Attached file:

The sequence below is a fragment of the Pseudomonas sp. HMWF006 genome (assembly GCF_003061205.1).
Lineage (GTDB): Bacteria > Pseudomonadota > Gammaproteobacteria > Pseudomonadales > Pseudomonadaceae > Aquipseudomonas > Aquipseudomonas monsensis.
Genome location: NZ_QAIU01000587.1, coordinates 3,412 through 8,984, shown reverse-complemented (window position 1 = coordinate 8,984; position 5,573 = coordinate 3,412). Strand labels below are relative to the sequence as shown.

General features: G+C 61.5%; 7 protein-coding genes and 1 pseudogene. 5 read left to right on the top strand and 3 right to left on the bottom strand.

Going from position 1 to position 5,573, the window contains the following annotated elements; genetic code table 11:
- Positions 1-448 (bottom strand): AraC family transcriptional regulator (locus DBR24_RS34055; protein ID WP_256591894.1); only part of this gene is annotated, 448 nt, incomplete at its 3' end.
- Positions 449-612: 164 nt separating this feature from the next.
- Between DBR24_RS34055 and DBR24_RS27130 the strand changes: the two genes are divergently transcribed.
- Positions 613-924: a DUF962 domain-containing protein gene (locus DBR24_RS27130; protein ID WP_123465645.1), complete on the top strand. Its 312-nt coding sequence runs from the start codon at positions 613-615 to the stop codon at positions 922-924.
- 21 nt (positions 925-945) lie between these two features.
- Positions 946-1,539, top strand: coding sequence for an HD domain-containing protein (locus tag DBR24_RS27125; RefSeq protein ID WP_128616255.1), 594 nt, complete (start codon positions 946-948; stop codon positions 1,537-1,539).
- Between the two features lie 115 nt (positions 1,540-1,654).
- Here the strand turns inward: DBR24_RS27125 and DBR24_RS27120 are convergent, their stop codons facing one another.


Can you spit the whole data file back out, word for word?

The sequence below is a fragment of the Pseudomonas sp. HMWF006 genome (assembly GCF_003061205.1).
Lineage (GTDB): Bacteria > Pseudomonadota > Gammaproteobacteria > Pseudomonadales > Pseudomonadaceae > Aquipseudomonas > Aquipseudomonas monsensis.
Genome location: NZ_QAIU01000587.1, coordinates 3,412 through 8,984, shown reverse-complemented (window position 1 = coordinate 8,984; position 5,573 = coordinate 3,412). Strand labels below are relative to the sequence as shown.

General features: G+C 61.5%; 7 protein-coding genes and 1 pseudogene. 5 read left to right on the top strand and 3 right to left on the bottom strand.

Going from position 1 to position 5,573, the window contains the following annotated elements; genetic code table 11:
- Positions 1-448 (bottom strand): AraC family transcriptional regulator (locus DBR24_RS34055; protein ID WP_256591894.1); only part of this gene is annotated, 448 nt, incomplete at its 3' end.
- Positions 449-612: 164 nt separating this feature from the next.
- Between DBR24_RS34055 and DBR24_RS27130 the strand changes: the two genes are divergently transcribed.
- Positions 613-924: a DUF962 domain-containing protein gene (locus DBR24_RS27130; protein ID WP_123465645.1), complete on the top strand. Its 312-nt coding sequence runs from the start codon at positions 613-615 to the stop codon at positions 922-924.
- 21 nt (positions 925-945) lie between these two features.
- Positions 946-1,539, top strand: coding sequence for an HD domain-containing protein (locus tag DBR24_RS27125; RefSeq protein ID WP_128616255.1), 594 nt, complete (start codon positions 946-948; stop codon positions 1,537-1,539).
- Between the two features lie 115 nt (positions 1,540-1,654).
- Here the strand turns inward: DBR24_RS27125 and DBR24_RS27120 are convergent, their stop codons facing one another.